Orlando Real Estate

Banks Could Make Fast Cash From Short Sales

August 17th, 2009 9:13 AM by David W. Welch

I am writing this to anyone who will listen at "the Bank". Currently there are 10,192 distressed properties listed by Orlando area real estate agents that are not REO properties. In other words these are short sales. I did not comb through all of these listings nor did I conduct any sophisticated statistical method. These are probably somewhat exaggerated numbers to prove a point. Let's just say there is a high likelihood that "the Bank" is not getting paid on these properties. Of that total 5,770 are active with an average price of $168,437 worth almost $972 million. The other 4,422 properties have contracts on them and have an average list price of $155,940 worth about $690 million.

More than likely the banks are not only not receiving mortgage payments, but they are probably not pursuing foreclosure at least not on the pending sales. The consensus is that the average short sale is taking about eight months to approve and another month to close. That is nine months of payments on the pendings that "the Bank" is not receiving. In the Orlando market alone, I figure nine months of interest at 6% on $690 million is about $31 million that the banks are losing while they are busy not approving the short sale. If these numbers continue, the total amount of annual interest income at 6% for the $1.66 billion is almost $100 million. These numbers are all based upon the list price, not the amount the banks are actually owed. If you consider prices are off by nearly 50% from the highs of 2005/2006 all these numbers could be double.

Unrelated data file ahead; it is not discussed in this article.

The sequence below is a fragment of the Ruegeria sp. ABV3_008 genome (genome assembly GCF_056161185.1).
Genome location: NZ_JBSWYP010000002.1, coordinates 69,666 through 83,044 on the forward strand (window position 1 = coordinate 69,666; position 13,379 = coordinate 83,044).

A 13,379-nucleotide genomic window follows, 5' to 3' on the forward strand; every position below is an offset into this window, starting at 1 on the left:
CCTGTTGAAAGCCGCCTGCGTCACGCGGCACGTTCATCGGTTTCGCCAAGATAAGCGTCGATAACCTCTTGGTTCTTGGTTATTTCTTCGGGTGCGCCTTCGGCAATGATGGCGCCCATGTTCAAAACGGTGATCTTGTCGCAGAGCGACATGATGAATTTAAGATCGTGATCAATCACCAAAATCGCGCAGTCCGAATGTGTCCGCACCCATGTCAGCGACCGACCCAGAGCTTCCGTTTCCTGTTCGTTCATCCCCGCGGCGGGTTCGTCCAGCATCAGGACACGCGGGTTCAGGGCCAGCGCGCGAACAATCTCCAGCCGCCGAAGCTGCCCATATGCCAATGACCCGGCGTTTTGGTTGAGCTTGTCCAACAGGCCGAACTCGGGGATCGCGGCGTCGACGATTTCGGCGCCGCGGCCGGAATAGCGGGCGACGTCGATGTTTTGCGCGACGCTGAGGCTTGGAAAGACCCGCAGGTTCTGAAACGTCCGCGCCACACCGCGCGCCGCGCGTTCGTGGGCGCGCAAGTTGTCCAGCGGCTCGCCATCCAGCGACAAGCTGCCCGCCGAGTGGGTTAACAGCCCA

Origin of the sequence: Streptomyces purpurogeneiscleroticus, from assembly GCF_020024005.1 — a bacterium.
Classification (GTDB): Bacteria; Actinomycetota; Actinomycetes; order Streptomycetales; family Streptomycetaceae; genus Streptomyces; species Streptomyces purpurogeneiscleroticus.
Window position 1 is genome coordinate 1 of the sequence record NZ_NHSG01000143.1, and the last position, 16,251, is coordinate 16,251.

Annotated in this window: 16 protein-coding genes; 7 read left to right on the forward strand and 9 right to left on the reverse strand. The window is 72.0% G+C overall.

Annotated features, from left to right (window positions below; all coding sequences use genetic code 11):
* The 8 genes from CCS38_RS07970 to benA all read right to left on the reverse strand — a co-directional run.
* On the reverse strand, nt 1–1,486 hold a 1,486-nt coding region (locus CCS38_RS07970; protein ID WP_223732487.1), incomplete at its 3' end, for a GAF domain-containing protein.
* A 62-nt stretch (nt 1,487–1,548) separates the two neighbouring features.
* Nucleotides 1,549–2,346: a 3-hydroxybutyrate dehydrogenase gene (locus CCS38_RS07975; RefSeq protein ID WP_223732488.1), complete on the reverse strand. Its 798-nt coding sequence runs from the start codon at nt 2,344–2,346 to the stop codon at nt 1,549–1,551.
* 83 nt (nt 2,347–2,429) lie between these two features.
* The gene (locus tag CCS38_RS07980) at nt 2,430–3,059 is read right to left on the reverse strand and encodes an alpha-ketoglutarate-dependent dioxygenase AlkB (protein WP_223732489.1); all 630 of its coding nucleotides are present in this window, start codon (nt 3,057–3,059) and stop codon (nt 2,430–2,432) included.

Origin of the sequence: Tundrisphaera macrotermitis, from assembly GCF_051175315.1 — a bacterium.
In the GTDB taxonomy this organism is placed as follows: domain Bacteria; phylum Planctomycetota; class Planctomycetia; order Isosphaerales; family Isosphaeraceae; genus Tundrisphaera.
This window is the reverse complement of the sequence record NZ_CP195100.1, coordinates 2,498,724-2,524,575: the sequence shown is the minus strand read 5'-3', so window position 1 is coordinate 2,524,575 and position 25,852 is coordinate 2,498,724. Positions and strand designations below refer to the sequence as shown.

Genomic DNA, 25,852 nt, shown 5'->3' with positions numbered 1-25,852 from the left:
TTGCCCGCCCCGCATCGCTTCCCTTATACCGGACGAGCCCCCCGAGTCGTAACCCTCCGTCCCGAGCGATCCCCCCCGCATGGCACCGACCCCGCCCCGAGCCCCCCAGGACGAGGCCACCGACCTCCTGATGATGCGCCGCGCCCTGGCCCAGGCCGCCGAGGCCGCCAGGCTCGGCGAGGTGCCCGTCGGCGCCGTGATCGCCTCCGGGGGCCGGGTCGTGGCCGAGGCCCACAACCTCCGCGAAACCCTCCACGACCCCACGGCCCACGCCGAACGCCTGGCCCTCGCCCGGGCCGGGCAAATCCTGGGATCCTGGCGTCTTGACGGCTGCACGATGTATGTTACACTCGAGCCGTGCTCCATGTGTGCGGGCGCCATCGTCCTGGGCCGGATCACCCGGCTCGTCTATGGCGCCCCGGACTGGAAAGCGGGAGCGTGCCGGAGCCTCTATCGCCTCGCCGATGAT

If "the Bank" is concerned that approving short sales will lead to more short sales, that argument just does not hold. There are already over 10,000 active and pending in Orlando right now. About a third of our active inventory is in a short sale status. People do not want to short sale their home. It is an alternative that is pretty much the last choice for many. There are people out there trying to use a short sale to cut their losses and move on. If "the Bank" does not want to approve a short sale for someone who can afford to make their payments, then foreclose on them. My point is make a decision, and let's keep this market moving in the right direction. The fundamental business decision is to divest your portfolio of under-performing or non-performing assets. Modify the loan, approve the short sale or foreclose. The faster "the Bank" gets past the short sale crisis, the sooner they can get back to doing what they do best - making loans.

Orlando Real Estate, David Welch Real Estate Optimist

Posted in:General
Posted by David W. Welch on August 17th, 2009 9:13 AM


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